When a drug is in short supply at Beth Israel Deaconess Medical Center in Boston, a message goes out to the physicians on the hospital’s intranet system. When the shortage gets close to being critically short in supply, a message will be embedded into the physician order-entry system recommending that the physicians use an alternate drug—if there is an alternate.
Explore this issue:July 2011
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It’s an alert system that has been put to frequent use lately, says Joseph Li, MD, SFHM, director of the hospital medicine program at Beth Israel Deaconess, associate professor of medicine at Harvard Medical School, and president of SHM.
The rate of drug shortages has been rising steadily in recent years due to quality questions at manufacturers, consolidation in the drug-manufacturing industry, and other factors, according to data from the U.S. Food and Drug Administration and other sources.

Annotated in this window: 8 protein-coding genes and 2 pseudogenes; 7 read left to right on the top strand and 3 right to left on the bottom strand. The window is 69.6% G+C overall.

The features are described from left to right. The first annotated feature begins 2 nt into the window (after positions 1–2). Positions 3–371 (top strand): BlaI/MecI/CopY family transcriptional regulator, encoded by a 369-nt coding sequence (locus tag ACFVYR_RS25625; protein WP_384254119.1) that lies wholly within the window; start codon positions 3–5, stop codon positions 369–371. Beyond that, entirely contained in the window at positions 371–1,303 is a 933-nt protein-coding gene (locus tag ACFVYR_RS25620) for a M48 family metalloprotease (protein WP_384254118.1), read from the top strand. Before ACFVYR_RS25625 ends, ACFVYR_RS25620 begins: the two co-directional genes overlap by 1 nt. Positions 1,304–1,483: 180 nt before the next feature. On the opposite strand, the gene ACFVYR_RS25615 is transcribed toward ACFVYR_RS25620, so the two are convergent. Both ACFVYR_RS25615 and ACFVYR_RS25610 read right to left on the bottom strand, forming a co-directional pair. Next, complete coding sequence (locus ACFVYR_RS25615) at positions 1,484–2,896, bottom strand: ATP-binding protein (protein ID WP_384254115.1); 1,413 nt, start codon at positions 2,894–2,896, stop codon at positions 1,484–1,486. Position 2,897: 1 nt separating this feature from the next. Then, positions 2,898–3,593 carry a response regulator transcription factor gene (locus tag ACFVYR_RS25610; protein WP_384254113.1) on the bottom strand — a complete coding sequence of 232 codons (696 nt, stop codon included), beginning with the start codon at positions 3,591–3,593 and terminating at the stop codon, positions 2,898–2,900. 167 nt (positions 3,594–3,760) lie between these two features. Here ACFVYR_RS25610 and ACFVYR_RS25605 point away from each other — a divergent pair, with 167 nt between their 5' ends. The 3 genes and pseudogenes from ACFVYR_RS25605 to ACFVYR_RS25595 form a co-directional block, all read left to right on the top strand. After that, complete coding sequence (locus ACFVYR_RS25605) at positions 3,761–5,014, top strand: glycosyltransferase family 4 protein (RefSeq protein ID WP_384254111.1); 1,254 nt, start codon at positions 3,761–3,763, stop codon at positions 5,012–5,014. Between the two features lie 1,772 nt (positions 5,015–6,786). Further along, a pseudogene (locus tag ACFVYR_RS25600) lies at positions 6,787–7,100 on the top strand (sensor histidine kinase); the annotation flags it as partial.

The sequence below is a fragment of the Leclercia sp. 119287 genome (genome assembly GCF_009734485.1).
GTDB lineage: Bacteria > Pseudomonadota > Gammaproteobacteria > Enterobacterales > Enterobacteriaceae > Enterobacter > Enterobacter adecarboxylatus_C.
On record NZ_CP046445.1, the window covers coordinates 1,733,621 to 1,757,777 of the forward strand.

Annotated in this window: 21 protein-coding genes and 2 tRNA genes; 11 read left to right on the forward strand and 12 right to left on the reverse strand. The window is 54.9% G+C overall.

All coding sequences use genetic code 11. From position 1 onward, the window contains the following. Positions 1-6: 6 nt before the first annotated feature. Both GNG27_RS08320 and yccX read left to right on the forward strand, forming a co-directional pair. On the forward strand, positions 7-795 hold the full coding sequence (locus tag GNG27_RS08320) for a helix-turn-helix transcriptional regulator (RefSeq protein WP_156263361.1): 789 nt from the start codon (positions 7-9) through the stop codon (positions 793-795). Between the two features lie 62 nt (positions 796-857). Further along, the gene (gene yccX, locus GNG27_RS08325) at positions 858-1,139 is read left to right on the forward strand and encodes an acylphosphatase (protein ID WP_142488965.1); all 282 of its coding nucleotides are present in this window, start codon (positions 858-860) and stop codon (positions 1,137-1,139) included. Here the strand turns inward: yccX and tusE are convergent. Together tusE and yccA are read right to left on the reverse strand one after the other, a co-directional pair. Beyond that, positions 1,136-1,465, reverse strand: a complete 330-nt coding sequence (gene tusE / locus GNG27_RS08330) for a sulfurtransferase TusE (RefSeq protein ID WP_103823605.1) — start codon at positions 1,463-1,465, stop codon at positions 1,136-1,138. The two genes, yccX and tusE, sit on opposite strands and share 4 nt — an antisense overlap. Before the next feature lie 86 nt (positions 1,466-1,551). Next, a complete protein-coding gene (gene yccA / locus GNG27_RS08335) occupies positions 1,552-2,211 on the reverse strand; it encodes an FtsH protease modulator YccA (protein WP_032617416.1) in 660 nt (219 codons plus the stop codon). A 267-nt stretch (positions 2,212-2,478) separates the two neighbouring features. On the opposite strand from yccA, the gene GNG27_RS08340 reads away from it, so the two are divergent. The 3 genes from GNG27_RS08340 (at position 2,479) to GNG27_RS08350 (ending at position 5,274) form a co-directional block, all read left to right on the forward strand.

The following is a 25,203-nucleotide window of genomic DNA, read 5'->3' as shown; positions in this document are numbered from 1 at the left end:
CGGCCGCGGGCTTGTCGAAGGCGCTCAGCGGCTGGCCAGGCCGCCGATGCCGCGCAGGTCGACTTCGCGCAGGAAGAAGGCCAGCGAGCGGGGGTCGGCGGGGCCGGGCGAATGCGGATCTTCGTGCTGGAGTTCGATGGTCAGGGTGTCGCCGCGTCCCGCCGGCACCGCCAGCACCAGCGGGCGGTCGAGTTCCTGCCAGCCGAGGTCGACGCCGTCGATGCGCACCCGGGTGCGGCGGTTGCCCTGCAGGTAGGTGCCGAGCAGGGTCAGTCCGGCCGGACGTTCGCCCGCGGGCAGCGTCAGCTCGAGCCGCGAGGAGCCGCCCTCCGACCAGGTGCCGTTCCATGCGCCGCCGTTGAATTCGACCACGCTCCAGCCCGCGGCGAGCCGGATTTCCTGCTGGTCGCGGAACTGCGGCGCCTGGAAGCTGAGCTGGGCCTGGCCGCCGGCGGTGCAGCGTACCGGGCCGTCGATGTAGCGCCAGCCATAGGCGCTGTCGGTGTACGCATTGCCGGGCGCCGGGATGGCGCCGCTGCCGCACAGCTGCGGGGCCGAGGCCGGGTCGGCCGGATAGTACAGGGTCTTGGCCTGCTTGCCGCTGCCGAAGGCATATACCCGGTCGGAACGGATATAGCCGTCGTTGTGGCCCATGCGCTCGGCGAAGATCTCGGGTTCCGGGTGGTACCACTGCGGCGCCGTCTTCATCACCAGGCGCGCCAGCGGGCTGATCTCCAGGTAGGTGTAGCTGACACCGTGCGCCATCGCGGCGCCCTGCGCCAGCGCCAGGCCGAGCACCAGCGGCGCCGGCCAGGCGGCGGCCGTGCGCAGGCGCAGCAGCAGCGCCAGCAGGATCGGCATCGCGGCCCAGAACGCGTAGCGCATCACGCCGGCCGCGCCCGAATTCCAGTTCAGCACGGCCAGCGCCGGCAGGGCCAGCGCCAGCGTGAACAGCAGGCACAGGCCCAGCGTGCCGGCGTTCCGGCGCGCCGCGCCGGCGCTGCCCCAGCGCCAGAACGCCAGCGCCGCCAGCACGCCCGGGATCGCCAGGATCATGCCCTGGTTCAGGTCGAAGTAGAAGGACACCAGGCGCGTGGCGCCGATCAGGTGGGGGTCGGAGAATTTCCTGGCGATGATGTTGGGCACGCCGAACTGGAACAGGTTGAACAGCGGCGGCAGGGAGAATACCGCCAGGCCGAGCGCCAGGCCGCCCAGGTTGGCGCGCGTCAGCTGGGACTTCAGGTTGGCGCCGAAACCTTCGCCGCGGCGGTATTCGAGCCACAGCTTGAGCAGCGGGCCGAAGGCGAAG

“It does seem like there’s more today than previous years,” says Dr. Li, who was a pharmacist before he trained in internal medicine.
Some of the recent shortages at Beth Israel Deaconess have involved the diuretic furosemide, the antiemetic Compazine, and the anticoagulant heparin. “More often than not, there’s a reasonable alternative that can be chosen,” he says. “Not necessarily exactly the same drug, but usually in the same therapeutic class.”
While actual cases of patient harm due to drug shortages appear to be relatively uncommon, having drugs in short supply can lead to a safety problem hovering over a medical center and its hospitalists. In addition to the potential of simply not having an alternate to give to a patient, hospitalists and their pharmacists sometimes have to adjust to a new dosage that comes with a replacement medication.
Plus, having to manage the problem when a drug shortage hits can be a headache, with time and resources spent trying to obtain updates from drug manufacturers and find other drugs that can be used in the meantime, experts say.
With hospitalists now treating so many patients, many of them complex and on multiple medications, it is an important issue for hospitalists to stay aware of and to be prepared for, Dr. Li says. More than 90% of all medical patients at Beth Israel Deaconess are now cared for by hospitalists, he says, and it’s a similar situation for many acute-care hospitals around the country.